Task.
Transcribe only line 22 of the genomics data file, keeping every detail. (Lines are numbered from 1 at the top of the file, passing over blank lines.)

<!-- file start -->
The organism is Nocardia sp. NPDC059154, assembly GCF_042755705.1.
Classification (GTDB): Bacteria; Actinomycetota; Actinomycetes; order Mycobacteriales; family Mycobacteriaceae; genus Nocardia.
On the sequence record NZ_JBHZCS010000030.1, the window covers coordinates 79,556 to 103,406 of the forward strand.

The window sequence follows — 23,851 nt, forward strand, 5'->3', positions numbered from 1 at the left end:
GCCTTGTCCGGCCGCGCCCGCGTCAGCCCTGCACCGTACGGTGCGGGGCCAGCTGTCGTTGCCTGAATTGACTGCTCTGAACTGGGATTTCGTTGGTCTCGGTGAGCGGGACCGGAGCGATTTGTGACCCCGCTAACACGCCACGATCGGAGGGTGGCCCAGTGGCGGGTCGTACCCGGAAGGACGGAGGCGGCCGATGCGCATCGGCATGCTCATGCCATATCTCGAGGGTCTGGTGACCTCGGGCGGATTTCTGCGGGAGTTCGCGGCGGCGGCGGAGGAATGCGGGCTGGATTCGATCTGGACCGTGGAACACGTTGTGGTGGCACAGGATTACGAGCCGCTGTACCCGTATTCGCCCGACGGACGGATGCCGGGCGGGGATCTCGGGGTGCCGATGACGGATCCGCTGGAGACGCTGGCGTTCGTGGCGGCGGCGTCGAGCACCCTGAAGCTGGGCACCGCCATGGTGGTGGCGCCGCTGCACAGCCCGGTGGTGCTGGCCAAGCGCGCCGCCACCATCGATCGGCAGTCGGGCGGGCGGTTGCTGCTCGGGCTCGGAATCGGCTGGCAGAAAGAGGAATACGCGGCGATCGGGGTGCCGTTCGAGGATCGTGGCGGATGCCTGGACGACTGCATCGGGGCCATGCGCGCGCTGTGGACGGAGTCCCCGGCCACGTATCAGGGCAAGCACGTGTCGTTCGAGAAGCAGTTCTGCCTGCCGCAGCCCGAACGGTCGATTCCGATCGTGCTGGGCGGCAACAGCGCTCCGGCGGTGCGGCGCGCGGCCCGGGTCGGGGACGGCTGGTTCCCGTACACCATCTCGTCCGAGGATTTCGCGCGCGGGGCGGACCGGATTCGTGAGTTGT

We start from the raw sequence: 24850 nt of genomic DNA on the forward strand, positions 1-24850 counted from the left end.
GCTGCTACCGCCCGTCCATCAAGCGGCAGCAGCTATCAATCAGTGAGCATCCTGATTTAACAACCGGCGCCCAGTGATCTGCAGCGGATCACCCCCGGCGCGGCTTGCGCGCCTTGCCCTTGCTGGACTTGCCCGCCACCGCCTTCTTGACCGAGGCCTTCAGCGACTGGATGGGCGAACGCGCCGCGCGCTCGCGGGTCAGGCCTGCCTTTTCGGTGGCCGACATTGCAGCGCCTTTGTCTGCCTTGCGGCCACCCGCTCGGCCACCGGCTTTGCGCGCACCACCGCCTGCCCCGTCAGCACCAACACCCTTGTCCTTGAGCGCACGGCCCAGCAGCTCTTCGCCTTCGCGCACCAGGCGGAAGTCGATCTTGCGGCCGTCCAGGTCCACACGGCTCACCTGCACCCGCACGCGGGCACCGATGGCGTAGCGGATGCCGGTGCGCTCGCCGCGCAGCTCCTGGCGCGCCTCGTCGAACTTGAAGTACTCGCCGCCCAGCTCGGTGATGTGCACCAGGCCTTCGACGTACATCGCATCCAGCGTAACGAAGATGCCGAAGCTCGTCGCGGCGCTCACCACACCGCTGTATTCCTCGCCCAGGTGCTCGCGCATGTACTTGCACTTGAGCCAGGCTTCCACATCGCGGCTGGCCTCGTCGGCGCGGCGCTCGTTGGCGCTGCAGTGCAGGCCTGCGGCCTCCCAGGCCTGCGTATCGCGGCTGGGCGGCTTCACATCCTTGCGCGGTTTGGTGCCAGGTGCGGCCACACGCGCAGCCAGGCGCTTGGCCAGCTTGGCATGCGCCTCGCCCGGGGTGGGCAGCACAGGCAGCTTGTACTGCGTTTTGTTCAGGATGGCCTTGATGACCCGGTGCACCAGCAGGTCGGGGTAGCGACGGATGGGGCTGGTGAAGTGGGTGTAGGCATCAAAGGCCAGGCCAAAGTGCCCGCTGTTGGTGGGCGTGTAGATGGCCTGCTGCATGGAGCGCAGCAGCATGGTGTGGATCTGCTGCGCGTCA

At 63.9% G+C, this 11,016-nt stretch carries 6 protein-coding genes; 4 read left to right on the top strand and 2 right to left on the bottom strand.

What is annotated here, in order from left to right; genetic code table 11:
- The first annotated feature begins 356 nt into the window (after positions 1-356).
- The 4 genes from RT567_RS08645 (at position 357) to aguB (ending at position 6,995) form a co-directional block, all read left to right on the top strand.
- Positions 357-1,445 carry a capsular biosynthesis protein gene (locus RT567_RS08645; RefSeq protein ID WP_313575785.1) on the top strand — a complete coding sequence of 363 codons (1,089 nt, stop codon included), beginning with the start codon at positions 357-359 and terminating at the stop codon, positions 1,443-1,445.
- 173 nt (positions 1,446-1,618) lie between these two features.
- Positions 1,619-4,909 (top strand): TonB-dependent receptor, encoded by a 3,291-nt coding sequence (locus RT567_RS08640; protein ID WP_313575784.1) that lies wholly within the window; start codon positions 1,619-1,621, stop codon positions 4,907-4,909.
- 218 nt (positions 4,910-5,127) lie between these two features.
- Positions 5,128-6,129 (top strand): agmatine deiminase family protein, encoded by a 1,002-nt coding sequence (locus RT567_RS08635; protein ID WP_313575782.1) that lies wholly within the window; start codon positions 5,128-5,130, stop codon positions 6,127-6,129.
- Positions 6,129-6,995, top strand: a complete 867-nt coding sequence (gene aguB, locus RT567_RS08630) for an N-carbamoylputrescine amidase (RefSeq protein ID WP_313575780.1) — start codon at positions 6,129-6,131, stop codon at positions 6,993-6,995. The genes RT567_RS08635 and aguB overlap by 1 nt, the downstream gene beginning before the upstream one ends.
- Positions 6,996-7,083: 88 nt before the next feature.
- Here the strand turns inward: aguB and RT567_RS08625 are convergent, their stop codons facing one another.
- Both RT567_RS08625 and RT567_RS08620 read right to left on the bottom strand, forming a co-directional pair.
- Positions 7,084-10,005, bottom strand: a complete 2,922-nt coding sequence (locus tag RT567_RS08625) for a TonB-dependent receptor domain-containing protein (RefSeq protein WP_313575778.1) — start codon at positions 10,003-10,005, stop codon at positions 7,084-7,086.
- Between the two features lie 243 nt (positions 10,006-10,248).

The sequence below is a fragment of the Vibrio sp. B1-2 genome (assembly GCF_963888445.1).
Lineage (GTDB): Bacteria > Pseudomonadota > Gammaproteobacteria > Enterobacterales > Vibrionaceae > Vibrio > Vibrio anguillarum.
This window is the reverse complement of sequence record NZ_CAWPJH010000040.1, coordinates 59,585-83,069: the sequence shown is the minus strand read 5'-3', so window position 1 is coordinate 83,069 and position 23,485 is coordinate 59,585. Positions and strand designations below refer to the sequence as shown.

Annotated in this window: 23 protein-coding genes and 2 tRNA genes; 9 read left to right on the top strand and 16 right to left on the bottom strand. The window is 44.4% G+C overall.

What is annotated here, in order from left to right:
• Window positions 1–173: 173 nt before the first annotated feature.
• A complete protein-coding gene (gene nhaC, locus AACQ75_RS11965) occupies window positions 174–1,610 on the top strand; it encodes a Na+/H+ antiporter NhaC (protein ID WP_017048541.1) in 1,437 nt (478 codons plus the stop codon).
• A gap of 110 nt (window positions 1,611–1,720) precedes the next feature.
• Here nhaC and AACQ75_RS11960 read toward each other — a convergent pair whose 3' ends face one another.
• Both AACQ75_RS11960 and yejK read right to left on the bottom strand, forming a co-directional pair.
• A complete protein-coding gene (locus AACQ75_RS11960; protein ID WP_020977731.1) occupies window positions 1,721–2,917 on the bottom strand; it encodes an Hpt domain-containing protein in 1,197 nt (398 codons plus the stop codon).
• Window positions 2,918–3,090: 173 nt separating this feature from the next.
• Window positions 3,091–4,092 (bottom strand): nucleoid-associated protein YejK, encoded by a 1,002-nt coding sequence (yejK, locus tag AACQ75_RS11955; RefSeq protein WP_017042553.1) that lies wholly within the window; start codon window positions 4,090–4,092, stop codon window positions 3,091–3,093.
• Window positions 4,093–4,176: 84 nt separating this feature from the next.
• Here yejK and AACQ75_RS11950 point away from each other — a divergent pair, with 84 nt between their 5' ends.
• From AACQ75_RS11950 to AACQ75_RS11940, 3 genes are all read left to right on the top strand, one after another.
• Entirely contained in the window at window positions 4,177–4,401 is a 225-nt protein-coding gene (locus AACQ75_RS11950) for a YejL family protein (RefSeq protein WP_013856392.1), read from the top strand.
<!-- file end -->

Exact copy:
- Between the two features lie 243 nt (positions 10,006-10,248).